I have no idea who Benjamin P. Elliott is, but I have to thank him for creating one of my favorite oddball comic strips. Adventures of the Stranded Dime Museum Freaks was Mr. Elliott’s only comic strip series as far as I know, drawn for the Philadelphia North American from March 9 to May 25 1902. Ah, if only he had stuck to the gig. He had all the tools — good drawing ability, sense of humor, goofy imagination.
For those unfamiliar with dime museums, they were entertainment venues, where, for a mere tenth part of a dollar, you could marvel at all sorts of wonders and freaks of nature. Mermaid skeletons, devil babies, two-headed cows, medical oddities … you name, they had it. I imagine around the turn of the century you’d find at least one operating in any major American city. Most of the exhibits, of course, were fakes, or at least fancifully represented, but hey, whaddya want fer a dime, buddy? Here’s a brief introduction to them from Wiki, and here’s a page about Hubert’s Dime Museum in New York City, and below (if the link works) is a Youtube video of some of the exhibits at the American Dime Museum, probably the last of its kind and recently shuttered. I am surprised at how little there seems to be online about dime museums, a great (if not necessarily all that proud) part of American history:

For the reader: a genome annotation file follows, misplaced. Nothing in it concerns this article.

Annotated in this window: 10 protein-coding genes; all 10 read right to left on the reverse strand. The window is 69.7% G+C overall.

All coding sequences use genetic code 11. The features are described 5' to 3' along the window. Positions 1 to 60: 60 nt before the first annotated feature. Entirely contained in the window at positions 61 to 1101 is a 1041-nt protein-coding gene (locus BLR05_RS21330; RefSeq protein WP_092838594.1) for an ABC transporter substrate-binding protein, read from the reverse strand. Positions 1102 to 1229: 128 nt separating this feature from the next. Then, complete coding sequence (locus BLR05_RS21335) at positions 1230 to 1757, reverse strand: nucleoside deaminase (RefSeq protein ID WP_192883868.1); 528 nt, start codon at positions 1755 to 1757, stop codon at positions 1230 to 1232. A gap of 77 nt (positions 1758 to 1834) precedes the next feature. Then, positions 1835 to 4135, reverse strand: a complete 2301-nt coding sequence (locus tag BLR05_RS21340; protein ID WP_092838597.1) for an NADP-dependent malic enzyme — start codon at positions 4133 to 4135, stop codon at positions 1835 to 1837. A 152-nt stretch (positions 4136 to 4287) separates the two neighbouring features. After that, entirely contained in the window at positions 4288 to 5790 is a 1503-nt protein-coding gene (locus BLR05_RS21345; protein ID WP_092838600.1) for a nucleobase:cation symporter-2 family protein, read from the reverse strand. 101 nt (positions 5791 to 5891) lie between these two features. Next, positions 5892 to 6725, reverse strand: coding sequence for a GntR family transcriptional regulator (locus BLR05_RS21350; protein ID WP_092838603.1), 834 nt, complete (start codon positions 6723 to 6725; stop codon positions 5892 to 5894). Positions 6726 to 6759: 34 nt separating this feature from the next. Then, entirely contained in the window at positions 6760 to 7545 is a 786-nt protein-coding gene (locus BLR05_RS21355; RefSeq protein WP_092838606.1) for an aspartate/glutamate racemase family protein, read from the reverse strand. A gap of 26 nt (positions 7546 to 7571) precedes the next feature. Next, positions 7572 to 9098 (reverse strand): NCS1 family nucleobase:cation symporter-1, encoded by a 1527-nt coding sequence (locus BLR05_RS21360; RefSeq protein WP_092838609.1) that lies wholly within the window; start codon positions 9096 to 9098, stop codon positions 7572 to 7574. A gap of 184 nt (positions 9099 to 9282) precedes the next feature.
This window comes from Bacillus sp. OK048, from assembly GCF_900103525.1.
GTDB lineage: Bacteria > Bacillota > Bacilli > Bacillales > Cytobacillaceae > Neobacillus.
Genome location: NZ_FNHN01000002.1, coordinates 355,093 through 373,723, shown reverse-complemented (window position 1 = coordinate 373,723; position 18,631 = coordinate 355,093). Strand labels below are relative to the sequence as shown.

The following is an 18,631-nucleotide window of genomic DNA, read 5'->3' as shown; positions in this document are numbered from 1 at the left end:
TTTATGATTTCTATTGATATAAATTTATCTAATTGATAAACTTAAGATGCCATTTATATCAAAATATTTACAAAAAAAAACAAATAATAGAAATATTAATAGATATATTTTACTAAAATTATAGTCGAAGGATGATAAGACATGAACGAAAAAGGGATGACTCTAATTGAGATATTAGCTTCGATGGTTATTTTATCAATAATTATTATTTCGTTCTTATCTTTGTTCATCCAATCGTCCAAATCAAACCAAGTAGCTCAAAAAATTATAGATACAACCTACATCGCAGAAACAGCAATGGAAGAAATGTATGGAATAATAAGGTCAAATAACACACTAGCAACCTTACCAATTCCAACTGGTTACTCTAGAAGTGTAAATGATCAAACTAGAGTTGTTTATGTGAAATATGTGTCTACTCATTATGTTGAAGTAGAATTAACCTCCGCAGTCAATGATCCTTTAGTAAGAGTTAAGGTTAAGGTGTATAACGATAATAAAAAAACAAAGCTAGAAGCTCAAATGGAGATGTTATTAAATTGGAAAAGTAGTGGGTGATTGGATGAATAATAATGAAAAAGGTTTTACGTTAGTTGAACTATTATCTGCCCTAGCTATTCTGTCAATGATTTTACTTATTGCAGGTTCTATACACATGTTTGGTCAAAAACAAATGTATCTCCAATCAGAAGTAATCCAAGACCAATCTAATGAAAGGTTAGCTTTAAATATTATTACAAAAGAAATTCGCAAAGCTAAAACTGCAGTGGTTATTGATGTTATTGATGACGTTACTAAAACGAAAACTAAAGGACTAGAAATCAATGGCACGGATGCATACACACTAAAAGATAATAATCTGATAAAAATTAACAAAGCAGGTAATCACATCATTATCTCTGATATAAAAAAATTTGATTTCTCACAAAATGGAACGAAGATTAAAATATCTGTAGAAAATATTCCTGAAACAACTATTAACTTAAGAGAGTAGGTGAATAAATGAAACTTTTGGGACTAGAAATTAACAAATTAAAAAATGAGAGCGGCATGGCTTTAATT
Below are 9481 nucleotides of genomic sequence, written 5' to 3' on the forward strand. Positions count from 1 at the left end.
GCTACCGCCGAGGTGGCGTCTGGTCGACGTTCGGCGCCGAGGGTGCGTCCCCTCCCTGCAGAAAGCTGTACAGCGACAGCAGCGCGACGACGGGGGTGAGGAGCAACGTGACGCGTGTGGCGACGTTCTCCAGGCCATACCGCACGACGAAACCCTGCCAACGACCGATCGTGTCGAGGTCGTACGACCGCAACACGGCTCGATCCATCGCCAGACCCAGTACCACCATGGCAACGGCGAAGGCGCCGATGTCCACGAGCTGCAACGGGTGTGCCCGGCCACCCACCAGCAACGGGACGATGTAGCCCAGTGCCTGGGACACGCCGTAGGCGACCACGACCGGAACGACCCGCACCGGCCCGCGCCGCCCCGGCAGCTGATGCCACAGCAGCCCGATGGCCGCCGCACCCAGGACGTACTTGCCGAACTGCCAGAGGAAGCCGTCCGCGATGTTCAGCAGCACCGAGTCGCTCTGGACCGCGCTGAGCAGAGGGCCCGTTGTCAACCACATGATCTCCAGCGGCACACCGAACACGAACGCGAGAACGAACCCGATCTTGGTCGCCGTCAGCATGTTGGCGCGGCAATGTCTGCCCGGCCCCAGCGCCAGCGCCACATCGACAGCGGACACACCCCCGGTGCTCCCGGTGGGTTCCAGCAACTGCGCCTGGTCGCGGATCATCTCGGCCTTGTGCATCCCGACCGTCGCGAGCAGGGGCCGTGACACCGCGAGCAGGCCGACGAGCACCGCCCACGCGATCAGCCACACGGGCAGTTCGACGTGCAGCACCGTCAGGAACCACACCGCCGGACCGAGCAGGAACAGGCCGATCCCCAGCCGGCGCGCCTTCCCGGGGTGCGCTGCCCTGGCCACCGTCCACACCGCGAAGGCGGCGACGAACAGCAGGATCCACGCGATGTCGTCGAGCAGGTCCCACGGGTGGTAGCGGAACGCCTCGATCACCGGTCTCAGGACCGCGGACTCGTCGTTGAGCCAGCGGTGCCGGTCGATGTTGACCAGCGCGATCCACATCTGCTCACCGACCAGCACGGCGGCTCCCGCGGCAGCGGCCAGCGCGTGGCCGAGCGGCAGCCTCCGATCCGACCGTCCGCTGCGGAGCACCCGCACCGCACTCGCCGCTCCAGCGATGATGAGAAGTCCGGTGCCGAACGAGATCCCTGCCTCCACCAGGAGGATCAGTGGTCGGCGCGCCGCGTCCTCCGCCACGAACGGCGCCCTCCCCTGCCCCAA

Thanks to Steven Stwalley who provided the scan!